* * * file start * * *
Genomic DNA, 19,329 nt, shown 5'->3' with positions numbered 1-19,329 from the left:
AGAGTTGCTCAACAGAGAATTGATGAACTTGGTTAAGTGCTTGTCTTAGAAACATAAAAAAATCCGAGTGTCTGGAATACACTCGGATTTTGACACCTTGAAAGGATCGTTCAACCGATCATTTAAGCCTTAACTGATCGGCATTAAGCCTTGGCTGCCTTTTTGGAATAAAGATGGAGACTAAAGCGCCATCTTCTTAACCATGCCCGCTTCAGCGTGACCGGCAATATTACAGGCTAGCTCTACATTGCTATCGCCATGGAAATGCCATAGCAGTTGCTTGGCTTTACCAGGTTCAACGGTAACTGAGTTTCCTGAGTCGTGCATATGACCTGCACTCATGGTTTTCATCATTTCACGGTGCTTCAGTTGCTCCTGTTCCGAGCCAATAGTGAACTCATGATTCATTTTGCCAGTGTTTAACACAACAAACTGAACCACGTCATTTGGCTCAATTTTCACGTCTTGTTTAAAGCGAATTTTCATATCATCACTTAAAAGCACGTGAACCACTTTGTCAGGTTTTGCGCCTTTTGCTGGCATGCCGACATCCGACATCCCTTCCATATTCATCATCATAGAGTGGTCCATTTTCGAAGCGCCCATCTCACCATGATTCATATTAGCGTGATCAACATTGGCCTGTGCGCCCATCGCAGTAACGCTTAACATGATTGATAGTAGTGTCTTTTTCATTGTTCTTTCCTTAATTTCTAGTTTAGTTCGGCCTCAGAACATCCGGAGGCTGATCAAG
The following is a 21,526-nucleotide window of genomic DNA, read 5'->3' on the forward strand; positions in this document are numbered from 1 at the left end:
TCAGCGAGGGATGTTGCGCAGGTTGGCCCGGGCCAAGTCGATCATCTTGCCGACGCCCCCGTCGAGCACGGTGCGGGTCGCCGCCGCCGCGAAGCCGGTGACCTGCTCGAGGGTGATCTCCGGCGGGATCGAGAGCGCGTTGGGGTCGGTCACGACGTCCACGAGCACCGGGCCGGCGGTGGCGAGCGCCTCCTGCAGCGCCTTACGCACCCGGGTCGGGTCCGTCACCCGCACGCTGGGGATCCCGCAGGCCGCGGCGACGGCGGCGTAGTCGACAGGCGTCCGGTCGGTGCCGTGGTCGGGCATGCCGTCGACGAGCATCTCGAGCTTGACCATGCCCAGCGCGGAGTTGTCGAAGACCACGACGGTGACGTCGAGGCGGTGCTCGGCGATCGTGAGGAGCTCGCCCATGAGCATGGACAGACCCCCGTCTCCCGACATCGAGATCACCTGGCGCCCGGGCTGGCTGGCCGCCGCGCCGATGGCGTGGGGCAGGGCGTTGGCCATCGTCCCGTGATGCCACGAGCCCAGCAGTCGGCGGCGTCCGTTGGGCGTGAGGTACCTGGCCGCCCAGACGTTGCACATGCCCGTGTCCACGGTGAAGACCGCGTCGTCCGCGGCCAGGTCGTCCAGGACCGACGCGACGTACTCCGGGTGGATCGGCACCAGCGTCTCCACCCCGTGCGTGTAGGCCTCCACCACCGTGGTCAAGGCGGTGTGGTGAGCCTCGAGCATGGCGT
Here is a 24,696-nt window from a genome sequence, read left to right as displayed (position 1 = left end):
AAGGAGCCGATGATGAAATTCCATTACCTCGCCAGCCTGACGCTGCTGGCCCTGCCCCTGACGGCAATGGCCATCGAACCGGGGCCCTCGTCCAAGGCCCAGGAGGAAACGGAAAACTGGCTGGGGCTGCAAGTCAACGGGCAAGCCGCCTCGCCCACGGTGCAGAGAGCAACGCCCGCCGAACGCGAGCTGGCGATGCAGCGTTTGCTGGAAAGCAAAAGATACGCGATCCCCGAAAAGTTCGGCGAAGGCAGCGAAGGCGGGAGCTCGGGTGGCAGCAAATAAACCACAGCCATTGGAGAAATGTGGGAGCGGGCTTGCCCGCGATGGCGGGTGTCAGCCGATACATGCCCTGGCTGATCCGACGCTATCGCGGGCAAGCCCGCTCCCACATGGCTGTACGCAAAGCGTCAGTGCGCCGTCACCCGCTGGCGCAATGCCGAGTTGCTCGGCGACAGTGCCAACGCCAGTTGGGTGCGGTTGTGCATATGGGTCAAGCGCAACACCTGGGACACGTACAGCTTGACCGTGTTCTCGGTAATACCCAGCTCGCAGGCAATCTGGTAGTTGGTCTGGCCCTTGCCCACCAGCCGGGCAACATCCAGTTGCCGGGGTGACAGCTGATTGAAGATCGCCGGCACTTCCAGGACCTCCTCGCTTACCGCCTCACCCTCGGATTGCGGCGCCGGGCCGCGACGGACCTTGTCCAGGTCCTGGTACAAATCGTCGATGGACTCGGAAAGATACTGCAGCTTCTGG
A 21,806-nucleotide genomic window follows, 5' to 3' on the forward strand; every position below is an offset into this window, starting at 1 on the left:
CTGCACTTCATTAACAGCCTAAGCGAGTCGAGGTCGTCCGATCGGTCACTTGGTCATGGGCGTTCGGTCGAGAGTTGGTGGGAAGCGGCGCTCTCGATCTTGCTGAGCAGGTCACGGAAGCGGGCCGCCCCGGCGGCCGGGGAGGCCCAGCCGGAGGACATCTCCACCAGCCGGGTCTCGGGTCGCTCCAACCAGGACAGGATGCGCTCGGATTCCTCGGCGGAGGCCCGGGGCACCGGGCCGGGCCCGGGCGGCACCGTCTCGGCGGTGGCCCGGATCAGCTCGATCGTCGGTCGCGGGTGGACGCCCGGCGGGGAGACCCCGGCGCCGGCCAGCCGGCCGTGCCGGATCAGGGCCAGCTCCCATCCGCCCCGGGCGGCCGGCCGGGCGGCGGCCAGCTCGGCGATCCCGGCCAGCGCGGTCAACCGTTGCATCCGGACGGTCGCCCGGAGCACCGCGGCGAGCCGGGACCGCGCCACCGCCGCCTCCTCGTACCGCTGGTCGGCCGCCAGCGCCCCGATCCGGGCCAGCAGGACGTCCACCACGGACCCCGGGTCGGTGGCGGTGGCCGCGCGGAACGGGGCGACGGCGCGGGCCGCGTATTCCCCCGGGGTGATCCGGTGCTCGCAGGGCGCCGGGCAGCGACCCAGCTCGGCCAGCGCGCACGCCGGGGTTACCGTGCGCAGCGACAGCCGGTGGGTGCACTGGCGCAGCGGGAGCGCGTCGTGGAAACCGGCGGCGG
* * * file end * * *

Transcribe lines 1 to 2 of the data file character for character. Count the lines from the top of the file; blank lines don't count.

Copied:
Genomic DNA, 19,329 nt, shown 5'->3' with positions numbered 1-19,329 from the left:
AGAGTTGCTCAACAGAGAATTGATGAACTTGGTTAAGTGCTTGTCTTAGAAACATAAAAAAATCCGAGTGTCTGGAATACACTCGGATTTTGACACCTTGAAAGGATCGTTCAACCGATCATTTAAGCCTTAACTGATCGGCATTAAGCCTTGGCTGCCTTTTTGGAATAAAGATGGAGACTAAAGCGCCATCTTCTTAACCATGCCCGCTTCAGCGTGACCGGCAATATTACAGGCTAGCTCTACATTGCTATCGCCATGGAAATGCCATAGCAGTTGCTTGGCTTTACCAGGTTCAACGGTAACTGAGTTTCCTGAGTCGTGCATATGACCTGCACTCATGGTTTTCATCATTTCACGGTGCTTCAGTTGCTCCTGTTCCGAGCCAATAGTGAACTCATGATTCATTTTGCCAGTGTTTAACACAACAAACTGAACCACGTCATTTGGCTCAATTTTCACGTCTTGTTTAAAGCGAATTTTCATATCATCACTTAAAAGCACGTGAACCACTTTGTCAGGTTTTGCGCCTTTTGCTGGCATGCCGACATCCGACATCCCTTCCATATTCATCATCATAGAGTGGTCCATTTTCGAAGCGCCCATCTCACCATGATTCATATTAGCGTGATCAACATTGGCCTGTGCGCCCATCGCAGTAACGCTTAACATGATTGATAGTAGTGTCTTTTTCATTGTTCTTTCCTTAATTTCTAGTTTAGTTCGGCCTCAGAACATCCGGAGGCTGATCAAG